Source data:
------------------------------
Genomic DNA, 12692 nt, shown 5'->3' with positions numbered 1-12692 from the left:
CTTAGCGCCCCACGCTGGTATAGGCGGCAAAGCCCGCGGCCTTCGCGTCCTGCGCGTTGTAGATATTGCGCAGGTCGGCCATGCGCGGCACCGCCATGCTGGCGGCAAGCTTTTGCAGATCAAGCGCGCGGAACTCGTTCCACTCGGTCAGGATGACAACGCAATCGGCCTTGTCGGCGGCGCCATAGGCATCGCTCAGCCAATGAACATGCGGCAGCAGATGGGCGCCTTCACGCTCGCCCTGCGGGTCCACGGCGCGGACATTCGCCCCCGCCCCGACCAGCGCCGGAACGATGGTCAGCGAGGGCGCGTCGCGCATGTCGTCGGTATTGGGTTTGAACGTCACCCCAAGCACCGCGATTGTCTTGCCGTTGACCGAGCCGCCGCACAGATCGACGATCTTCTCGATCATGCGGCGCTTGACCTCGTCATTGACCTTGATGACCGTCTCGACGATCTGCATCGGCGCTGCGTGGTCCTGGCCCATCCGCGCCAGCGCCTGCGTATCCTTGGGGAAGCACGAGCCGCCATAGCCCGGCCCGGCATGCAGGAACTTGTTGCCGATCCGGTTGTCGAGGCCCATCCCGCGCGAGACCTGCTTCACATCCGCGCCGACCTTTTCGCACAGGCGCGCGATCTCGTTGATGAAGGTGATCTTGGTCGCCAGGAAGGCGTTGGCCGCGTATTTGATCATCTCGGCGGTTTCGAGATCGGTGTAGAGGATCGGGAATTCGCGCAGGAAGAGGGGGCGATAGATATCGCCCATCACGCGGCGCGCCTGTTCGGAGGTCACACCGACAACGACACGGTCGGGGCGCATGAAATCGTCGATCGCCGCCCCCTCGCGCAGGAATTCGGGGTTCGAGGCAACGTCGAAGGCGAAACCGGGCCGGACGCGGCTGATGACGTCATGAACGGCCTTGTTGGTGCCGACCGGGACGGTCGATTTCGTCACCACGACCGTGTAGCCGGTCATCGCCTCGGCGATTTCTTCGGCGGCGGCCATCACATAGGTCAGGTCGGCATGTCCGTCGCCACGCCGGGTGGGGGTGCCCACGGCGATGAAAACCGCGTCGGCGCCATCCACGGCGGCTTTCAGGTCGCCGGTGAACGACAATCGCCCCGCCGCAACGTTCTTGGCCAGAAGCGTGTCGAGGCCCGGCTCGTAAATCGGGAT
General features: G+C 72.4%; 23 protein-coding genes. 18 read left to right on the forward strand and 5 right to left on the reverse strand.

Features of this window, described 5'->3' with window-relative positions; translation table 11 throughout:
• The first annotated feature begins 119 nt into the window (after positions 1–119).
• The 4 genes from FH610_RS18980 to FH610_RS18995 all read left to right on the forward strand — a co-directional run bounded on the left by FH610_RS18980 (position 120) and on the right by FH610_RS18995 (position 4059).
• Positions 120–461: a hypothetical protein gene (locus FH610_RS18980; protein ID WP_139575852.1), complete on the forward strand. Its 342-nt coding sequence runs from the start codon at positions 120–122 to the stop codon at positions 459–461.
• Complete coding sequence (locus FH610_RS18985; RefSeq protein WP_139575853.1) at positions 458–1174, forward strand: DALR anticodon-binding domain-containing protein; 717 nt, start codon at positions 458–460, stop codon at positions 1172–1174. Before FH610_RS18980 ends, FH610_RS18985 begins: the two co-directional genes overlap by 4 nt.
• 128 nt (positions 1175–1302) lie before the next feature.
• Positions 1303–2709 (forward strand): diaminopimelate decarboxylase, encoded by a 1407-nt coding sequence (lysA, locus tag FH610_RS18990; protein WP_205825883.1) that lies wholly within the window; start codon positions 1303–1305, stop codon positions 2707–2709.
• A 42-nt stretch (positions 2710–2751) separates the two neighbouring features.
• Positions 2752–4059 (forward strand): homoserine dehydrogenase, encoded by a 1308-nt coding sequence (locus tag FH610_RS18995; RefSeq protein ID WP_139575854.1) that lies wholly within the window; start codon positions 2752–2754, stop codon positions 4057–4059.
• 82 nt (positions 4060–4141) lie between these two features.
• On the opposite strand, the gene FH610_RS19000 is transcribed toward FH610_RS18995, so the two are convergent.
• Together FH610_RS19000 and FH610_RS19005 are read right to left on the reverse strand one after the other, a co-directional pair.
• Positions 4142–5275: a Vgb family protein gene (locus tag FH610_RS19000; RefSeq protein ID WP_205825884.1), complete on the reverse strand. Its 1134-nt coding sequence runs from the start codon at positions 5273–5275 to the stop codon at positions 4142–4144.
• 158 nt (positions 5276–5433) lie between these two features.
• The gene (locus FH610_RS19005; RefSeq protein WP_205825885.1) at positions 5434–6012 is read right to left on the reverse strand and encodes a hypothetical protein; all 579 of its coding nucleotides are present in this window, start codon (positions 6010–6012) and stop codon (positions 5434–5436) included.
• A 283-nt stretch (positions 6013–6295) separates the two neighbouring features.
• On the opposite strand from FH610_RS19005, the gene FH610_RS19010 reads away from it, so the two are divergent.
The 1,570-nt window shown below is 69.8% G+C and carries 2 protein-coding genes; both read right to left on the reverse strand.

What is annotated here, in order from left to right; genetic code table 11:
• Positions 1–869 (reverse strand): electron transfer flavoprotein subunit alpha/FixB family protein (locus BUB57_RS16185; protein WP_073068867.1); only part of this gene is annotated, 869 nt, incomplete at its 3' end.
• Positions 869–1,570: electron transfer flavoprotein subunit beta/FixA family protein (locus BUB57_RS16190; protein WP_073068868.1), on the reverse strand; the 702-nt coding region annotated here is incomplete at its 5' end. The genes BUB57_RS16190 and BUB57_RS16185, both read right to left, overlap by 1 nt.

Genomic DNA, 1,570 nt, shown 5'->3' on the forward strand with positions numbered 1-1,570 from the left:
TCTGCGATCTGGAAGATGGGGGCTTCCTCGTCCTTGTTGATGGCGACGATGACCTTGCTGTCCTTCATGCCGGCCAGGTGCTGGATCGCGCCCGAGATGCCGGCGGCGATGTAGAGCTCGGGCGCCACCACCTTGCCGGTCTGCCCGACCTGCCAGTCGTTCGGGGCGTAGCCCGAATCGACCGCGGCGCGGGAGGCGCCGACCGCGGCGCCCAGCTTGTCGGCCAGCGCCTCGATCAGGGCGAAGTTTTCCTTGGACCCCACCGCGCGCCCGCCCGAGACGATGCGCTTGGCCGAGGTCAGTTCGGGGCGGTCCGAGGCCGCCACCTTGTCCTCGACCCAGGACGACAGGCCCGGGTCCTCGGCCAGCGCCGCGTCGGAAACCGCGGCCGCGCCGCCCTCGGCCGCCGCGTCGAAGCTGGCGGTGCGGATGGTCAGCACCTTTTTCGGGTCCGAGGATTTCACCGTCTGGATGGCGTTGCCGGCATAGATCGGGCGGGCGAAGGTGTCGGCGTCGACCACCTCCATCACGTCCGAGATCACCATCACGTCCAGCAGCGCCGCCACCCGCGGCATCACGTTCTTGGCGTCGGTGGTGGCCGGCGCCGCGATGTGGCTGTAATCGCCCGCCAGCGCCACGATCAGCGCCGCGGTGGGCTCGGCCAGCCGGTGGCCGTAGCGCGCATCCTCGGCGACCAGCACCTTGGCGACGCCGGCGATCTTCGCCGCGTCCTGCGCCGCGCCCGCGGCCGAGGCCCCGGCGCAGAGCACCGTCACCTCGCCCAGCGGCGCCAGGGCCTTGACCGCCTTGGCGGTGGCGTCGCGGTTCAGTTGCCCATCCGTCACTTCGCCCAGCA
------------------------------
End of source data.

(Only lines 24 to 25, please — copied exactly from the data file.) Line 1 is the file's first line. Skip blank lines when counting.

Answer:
• Positions 869–1,570: electron transfer flavoprotein subunit beta/FixA family protein (locus BUB57_RS16190; protein WP_073068868.1), on the reverse strand; the 702-nt coding region annotated here is incomplete at its 5' end. The genes BUB57_RS16190 and BUB57_RS16185, both read right to left, overlap by 1 nt.

Genomic DNA, 1,570 nt, shown 5'->3' on the forward strand with positions numbered 1-1,570 from the left: